• 104 West Main Street - Madelia, MN 56062
  • 507-642-5555
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Call Completion


Having problems receiving calls -  If your landline telephone is working (for example, you can make calls are receiving local calls) but you learn that long-distance or wireless callers have been unable to reach you at your home or business, even when you are there or have an answering machine on, you may be experiencing “failure to complete” problems.

Typical “failure to complete” symptoms include the following:

·       Long distance or wireless callers tell you they repeatedly hear nothing or “dead air” for 10 seconds or more after they dial your number.  If they stay on the line, the call may seem to be dropped or they may eventually hear a busy signal.

·       Long distance or wireless callers tell you they repeatedly hear prolonged ringing on their end after they dial your number (e.g., the callers wait 10-20 rings before they finally hang up).

·       Long distance or wireless callers tell you they repeatedly hear a recording such as “The number you have dialed is not in service” or “Your call cannot be completed as dialed” when they know they’ve correctly dialed your number.

What information do I need to report these problems?

·       The date and time the call(s) were made or attempted

·       The calling and called telephone numbers

·       If possible, the name of the long distance or wireless telephone service provider that serves the calling customer

·       The person trying to call you to should report the details of the problem to his long distance or wireless telephone service provider.  The number to report such problems should appear directly on the person’s monthly bill.  That provider should be best able to locate the source of the problem and fixit.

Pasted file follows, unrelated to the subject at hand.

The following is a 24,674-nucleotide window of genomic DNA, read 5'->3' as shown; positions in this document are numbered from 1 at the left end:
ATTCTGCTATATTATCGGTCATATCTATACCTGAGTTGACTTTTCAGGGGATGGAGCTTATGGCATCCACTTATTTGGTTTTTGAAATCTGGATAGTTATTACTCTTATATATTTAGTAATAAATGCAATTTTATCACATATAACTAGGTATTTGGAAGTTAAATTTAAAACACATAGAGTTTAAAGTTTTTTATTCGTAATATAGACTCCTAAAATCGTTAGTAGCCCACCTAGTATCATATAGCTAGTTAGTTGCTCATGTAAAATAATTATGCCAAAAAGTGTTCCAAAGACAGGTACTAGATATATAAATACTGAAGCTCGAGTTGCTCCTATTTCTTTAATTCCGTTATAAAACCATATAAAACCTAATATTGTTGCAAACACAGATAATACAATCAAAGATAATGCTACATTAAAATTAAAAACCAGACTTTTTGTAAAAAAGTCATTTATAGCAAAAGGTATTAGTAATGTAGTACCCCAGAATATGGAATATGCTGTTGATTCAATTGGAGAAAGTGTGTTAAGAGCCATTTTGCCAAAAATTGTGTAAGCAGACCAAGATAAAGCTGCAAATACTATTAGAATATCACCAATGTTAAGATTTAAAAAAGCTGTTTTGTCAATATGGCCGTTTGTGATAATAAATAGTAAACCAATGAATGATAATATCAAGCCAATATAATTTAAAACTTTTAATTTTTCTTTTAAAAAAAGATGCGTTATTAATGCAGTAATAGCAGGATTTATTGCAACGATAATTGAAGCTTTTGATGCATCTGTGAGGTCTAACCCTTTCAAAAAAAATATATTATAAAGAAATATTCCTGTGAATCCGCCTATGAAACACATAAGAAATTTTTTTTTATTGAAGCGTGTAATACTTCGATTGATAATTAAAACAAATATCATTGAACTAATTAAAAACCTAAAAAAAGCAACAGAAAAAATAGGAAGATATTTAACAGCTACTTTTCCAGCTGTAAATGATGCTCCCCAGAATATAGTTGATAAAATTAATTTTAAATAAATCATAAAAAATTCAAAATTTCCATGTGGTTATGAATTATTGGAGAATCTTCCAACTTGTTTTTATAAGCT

What is the cause of these problems?  The problem appears to be occurring in rural areas where long distance or wireless carriers normally pay higher-than-average charges to the local telephone company to complete calls.  That is, in order for a long distance or wireless carrier to complete one of its subscriber’s calls to a resident of a rural area, the carrier must get the call to the exchange serving that resident (the local phone company), and then pay a charge to that local carrier to access its exchange.  The physical process of getting the call to the exchange is called “routing”, and the charge paid by the long distance company to the local carrier is called an “access charge”.  These charges are part of the decades-old system of “access charges” that help pay for the cost of rural networks.  To minimize these charges, some long-distance and wireless carriers contract with third-party “least cost routing” service providers to connect calls to their destination at the lowest cost possible.  Although many of these contracts include strictly-defined performance parameters, it appears that all too frequently those performance levels are not being met or, indeed some calls are not event connecting at all.

The FCC is addressing call completion and call qualify problems affecting long distance, wireless and VoIP calls to rural telephone customers on multiple fronts.

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Christensen Communications
104 West Main Street
Madelia, MN 56062
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Phone: 507-642-5555
Fax: 507-642-5500

Support: 507-642-5555

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